Some of the images that say the most to me are the ones I might have thrown away, were I a purist. A blurred glimpse of butterfly speeding across the field of vision as I struggled to follow it with the long lens, the Mojave sun backlighting it into incomprehensibility. Feedlots in evening glow, blurred as I aimed, steadied, and shot one-handed, my other hand on the wheel at 80 mph. A perfect Calochortus with a thick blade of grass in front of it, out of focus.

Elk in a fenced-in side yard, spools and fallen chain link underfoot.

This specific note most interests me at this time.

I happen to be of the same mentality in such matters: I keep every image I capture, and that no matter how terrible it seems upon initial review.  There are photographs posted on this blog which originally met with disdain and dismissal.  Only later did I see them again in a different light.

No matter how often I review my discarded pictures, I come up with surprises and treats.

I also come up with disturbing finds.

This is just such a case.

On January 5, I spent a great deal of time in White Rock Lake’s Old Fish Hatchery Nature Area, a gift to the citizenry of Dallas from the local Audubon chapter and the city.  I snapped photo after photo, only a fraction of which came out in presentable form (as is the usual character of my amateur photography).

Standing above a ravine where trickling water danced in morning sunlight as the sky filled with all manner of avian inhabitants, I chanced upon a rusty outlet from a small spring or pool hidden in the hill that served as my pedestal.  The color entranced me.  Whether due to chemical or mineral content, or both combined with detritus from nearby trees, this tiny spot of land provided an intriguing display of hues that stood out from the rest of the winter landscape surrounding me.

After helping a large group of teens find their way out of the maze of trails (a story for another time as they deserve special mention), I knelt upon an outcropping of earth and took some pictures.

Regrettably few of the depictions survived my first appraisal of the collection.  None seemed as worthy of note as I had first anticipated…or wished.

Then something caught my eye today as I again reviewed three that survived my initial assessment, something obscured on the edge of one photo, something I ignored originally.

For scale and comparison, here’s the photo:

A rusty pool of water with dead leaves and twigs scattered about

Can you tell what disturbed me during this most recent examination?  Do you see it resting almost unseen at the edge?

Perhaps you need some perspective if this troubling discovery still escapes your attention.  This is a crop of what I saw, a snippet from that scene taken from near the top corner of the left edge.

What looks like a jaw with intact teeth resting in a rusty pool of water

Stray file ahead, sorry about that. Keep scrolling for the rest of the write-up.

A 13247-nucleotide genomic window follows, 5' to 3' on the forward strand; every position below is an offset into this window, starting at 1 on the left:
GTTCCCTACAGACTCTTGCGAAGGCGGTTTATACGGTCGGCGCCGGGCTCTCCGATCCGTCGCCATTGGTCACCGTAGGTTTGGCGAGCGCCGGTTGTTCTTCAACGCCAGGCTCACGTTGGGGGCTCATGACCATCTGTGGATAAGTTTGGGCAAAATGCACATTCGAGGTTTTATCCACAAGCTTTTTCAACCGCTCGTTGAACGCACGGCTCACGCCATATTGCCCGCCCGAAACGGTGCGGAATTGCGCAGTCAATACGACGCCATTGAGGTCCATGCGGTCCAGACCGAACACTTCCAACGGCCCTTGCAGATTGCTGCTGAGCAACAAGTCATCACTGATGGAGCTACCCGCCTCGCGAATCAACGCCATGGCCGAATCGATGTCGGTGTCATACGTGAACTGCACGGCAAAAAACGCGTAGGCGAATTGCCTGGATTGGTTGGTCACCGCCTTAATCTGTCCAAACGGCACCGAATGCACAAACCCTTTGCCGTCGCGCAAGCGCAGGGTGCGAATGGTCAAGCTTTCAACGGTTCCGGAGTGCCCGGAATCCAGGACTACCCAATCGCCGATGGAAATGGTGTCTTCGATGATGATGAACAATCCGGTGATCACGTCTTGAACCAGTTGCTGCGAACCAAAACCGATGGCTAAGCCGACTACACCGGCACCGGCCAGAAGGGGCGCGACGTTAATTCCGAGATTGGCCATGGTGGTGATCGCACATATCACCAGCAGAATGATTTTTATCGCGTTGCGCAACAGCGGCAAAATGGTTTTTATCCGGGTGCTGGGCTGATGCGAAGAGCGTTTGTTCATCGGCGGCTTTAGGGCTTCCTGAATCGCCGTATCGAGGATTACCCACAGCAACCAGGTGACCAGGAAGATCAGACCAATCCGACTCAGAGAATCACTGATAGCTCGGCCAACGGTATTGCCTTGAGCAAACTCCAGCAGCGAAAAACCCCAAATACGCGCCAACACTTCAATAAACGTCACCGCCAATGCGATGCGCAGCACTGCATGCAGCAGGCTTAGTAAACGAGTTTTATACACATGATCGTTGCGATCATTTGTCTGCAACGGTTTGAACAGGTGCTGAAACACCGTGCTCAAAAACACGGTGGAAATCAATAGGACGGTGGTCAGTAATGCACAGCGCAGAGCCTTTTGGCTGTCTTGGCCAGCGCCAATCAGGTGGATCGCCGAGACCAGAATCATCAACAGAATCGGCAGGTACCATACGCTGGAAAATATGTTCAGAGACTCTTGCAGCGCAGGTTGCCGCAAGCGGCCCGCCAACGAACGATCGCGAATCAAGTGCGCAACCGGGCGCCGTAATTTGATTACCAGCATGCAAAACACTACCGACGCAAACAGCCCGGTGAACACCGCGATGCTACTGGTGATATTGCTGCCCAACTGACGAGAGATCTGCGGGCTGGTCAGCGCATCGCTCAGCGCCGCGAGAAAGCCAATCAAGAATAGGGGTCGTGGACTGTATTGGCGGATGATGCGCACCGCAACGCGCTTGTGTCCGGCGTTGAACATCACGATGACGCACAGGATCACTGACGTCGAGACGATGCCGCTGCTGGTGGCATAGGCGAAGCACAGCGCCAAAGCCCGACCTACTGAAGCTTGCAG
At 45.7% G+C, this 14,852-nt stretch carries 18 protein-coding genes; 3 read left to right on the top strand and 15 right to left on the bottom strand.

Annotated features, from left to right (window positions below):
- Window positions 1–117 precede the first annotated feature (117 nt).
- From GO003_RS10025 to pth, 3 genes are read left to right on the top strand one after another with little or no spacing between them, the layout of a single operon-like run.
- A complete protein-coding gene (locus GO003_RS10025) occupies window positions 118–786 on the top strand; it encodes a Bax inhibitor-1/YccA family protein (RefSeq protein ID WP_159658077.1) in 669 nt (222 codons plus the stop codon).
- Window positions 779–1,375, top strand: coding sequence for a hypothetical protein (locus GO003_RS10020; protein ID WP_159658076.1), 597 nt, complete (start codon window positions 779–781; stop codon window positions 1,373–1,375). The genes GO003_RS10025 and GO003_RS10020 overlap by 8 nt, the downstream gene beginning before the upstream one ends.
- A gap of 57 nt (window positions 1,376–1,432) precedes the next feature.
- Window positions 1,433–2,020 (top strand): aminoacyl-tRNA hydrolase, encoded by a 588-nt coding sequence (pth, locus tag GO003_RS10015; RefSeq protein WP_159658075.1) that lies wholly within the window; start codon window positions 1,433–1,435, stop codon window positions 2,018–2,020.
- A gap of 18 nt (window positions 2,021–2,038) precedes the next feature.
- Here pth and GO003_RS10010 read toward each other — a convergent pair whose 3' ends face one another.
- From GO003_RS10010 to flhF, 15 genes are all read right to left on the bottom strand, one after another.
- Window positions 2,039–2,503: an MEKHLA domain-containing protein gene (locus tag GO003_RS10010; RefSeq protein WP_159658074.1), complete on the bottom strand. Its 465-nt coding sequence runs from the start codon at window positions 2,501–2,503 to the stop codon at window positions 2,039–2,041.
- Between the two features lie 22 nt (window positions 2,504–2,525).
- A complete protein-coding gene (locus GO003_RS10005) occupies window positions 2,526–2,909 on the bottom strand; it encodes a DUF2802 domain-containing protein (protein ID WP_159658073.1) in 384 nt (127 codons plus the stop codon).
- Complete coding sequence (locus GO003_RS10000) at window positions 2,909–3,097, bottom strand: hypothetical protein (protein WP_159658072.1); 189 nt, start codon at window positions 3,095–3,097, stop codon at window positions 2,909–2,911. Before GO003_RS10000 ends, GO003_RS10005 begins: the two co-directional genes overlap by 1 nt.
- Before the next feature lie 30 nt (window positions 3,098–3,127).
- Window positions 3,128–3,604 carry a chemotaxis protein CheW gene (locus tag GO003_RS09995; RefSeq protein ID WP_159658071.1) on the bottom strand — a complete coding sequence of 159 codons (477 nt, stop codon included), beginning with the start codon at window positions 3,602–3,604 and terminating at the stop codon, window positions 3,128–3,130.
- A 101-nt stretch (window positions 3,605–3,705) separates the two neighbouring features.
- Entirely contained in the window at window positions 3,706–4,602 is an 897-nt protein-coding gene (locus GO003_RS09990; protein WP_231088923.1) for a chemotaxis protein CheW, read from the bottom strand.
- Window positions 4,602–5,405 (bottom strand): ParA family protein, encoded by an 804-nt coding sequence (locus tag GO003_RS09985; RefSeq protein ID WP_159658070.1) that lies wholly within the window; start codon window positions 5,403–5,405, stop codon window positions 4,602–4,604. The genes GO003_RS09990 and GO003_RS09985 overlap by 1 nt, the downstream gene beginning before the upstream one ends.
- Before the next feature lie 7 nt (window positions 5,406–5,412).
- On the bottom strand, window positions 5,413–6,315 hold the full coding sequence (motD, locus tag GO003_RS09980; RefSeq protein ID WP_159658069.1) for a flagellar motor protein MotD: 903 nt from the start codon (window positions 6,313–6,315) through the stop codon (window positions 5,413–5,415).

Now tell me what you think.  Is that a jaw with teeth still attached?  If so, from what?

I feel certain it is a bit of bone from some creature.  Dare I return to that place to investigate further?  I remember precisely where I stood when my camera memorialized this spectacle…

Page 123 book meme

So Randy tags me with a cool book meme, and it happens to be the same meme with which Annie tagged him.  As I voraciously read both blogs, I likely would have seen and shamelessly borrowed this little goody from at least one of them—and probably this very evening.

While I’ll reiterate how abhorrent I find most of the tagging meme thing across the blogosphere, I unabashedly enjoy doing those which have some inherent value, such as animeme from theriomorph, seven strange things about me from Amar, and the one word meme I pilfered from Pam.  This happens to be yet another such diversion I see as offering more than mindless gibberish.

That said, this is the “Page 123 Book Meme” (for whatever value the official title and number might offer you).  Here are the rules:

  1. Pick up the nearest book (of at least 123 pages).
  2. Open the book to page 123.
  3. Find the fifth [full] sentence.
  4. Post the next three sentences.
  5. Tag five people.

(I added ‘full’ to the third rule since I felt it needed clarification, and without that word it left the door open to all manner of interpretation and differing results.)

Because I am an avid devourer of literature in many forms, I can’t help but be drawn into this dark meme realm.

However, as with Randy, the nearest book to me consists of a stack here on my desk.  This collection represents the “need to read/need to read again” category, something defined by this assembly and a similar pile in the living room next to the couch.

What do you have to look forward to?  Well, here’s what’s in the stack by my laptop (from top to bottom):

  • Dominion: The Power of Man, the Suffering of Animals, and the Call to Mercy (Matthew Scully)
  • The Unabridged Devil’s Dictionary (Ambrose Bierce)
  • The Beloved (Kahlil Gibran)
  • The Poetry of Robert Frost (Robert Frost)
  • My Sister’s Keeper (Jodi Picoult)
  • God Created the Integers (Stephen Hawking)
  • The 2007 Writer’s Market collection (3 books)
  • The Fabric of the Cosmos (Brian Greene)
  • The World is Flat (Thomas L. Friedman)
  • e.e.cummings: a selection of poems (e.e.cummings)
  • The Alienist (Caleb Carr)
  • The New Quantum Universe (Tony Hey and Patrick Walters)

“What, no Stephen King?” you ask.

Well, no, not in this stack.  Those are in the similar batch in the other room.